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Low sex hormone binding globulin: a potential predictor of future glucose dysregulation in women

Heald, Adrian H.a,,b; Laing, Ianc; Anderson, Simond; Livingston, Marke,,f

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Cardiovascular Endocrinology & Metabolism: September 2021 - Volume 10 - Issue 3 - p 191-192
doi: 10.1097/XCE.0000000000000252
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Learning Points

  • • Sex hormone binding globulin (SHBG) concentration associates with insulin-resistance.
  • • We looked at the relation between baseline SHBG concentration and future glycaemic status over an up to 10-year period, for women who were normoglycaemic at baseline.
  • • In multiple linear regression analysis, a lower SHBG was associated with a higher fasting glucose independent of age and index of multiple deprivation.
  • • These findings suggest that a low SHBG level, at a relatively young age is a risk marker for future impaired glucose handling in women.


In a laboratory study, we found that low sex hormone-binding globulin level is a risk marker for future relative dysglycaemia in women, with index of multiple deprivation also an independent predictor of future prediabetes/type 2 diabetes mellitus.


Previous work has suggested that a low sex hormone-binding globulin (SHBG) concentration associates with insulin resistance [1]. We previously showed that a low circulating SHBG level (<30 nmol/L) is associated with the presence of the metabolic syndrome in a multiethnic population [2] with lower levels found in both men and women of Pakistan ethnic origin compared with Caucasian and African-Caribbean origin people. In that study SHBG correlated positively with insulin sensitivity as estimated by HOMA-S [3] and negatively with waist-hip ratio, BMI and DBP across all ethnic groups, whereas in multivariate logistic regression analysis a low SHBG increased the likelihood of the metabolic syndrome being present. Furthermore, SHBG levels are often lower in women with polycystic ovarian syndrome (PCOS) [4–6].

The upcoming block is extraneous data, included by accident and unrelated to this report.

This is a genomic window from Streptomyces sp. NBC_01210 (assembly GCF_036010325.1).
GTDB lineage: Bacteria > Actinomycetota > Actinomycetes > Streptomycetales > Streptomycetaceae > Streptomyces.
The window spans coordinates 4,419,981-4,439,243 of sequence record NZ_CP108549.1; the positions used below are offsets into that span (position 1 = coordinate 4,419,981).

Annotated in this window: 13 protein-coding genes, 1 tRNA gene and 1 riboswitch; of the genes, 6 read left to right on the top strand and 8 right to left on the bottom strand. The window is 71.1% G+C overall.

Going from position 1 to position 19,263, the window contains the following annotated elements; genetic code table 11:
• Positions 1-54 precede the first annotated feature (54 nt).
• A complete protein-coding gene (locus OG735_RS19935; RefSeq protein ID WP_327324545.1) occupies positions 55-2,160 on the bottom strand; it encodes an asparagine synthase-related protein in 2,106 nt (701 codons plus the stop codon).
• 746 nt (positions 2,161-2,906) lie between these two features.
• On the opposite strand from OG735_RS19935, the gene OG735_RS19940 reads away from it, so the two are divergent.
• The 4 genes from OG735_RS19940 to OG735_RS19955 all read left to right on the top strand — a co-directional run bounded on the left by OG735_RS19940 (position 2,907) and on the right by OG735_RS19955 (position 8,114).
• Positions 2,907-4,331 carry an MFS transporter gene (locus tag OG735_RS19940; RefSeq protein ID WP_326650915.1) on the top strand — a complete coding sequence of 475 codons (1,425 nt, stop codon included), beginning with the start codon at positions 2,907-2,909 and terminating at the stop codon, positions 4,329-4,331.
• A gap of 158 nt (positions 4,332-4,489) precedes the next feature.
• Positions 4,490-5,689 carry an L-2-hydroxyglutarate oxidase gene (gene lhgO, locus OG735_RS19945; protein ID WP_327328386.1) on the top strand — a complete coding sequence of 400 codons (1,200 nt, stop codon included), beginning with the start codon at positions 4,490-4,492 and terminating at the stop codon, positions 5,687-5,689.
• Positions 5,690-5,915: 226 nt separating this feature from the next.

There is therefore the potential for SHBG, given its relative ease of measurement (commonly by automated immunoassay), not requiring fasting status or special processing to have utility in identifying people at increased risk or developing impaired glucose handling in the future.

In the light of this, we looked at the predictive value of SHBG in relation to the future development of impaired glucose handling in women in a preliminary study in 115 women, over an up to 10-year period. The women were normoglycaemic at baseline. Outcome was either fasting glucose or glycosylated haemoglobin (HbA1c) [7], as measures of glycaemia.

‘As anonymised data were used for the analysis from a laboratory database and no patient was contacted in this study, approval was sought and obtained from the Research and Innovation team’.

The mean age of the women at the start of follow-up was 26.8 years (SD, 9.0; range, 16–65). Over the up to 10-year follow-up period, 6% developed non-diabetic hyperglycaemia (defined as HbA1c 42–47 mmol/mol) to and 1% type 2 diabetes (T2DM, defined as HbA1c ≥48 mmol/mol). In multiple linear regression analysis, a lower SHBG was associated with higher fasting glucose [normalised beta (β) −0.22; P = 0.02] independent of age (β 0.28; P = 0.01) and index of multiple deprivation (IMD) (β −0.11; P = 0.06) and South Asian ethnicity (β −0.13; P = 0.04). In logistic regression, we found that age was predictive of subsequent development of prediabetes/T2DM [odds ratio 1.08 (95% CI, 1.02–1.15); P = 0.01] independent of IMD/SHBG/ethnicity.

In the light of these results, we suggest that a low SHBG level may have value as a risk marker for the development of future glucose dysregulation in women, with age also an independent predictor of nondiabetic hyperglycaemia/T2DM. Where someone has been found to have a low SHBG, there is the potential for targeted lifestyle measures to be implemented to prevent or delay the onset of glucose dysregulation.

In our study, a younger age profile of the group likely influenced the low cumulative incidence of T2DM over the 10-year follow-up period. Nevertheless, SHBG may prove to be a useful future marker for the impact of lifestyle change programmes to reduce metabolic risk those people found to have a low SHBG, including women with PCOS.

We plan further work to improve our understanding of this and to continue to follow-up this cohort of women in the coming years.


Conflicts of interest

There are no conflicts of interest.


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Copyright © 2021 The Author(s). Published by Wolters Kluwer Health, Inc.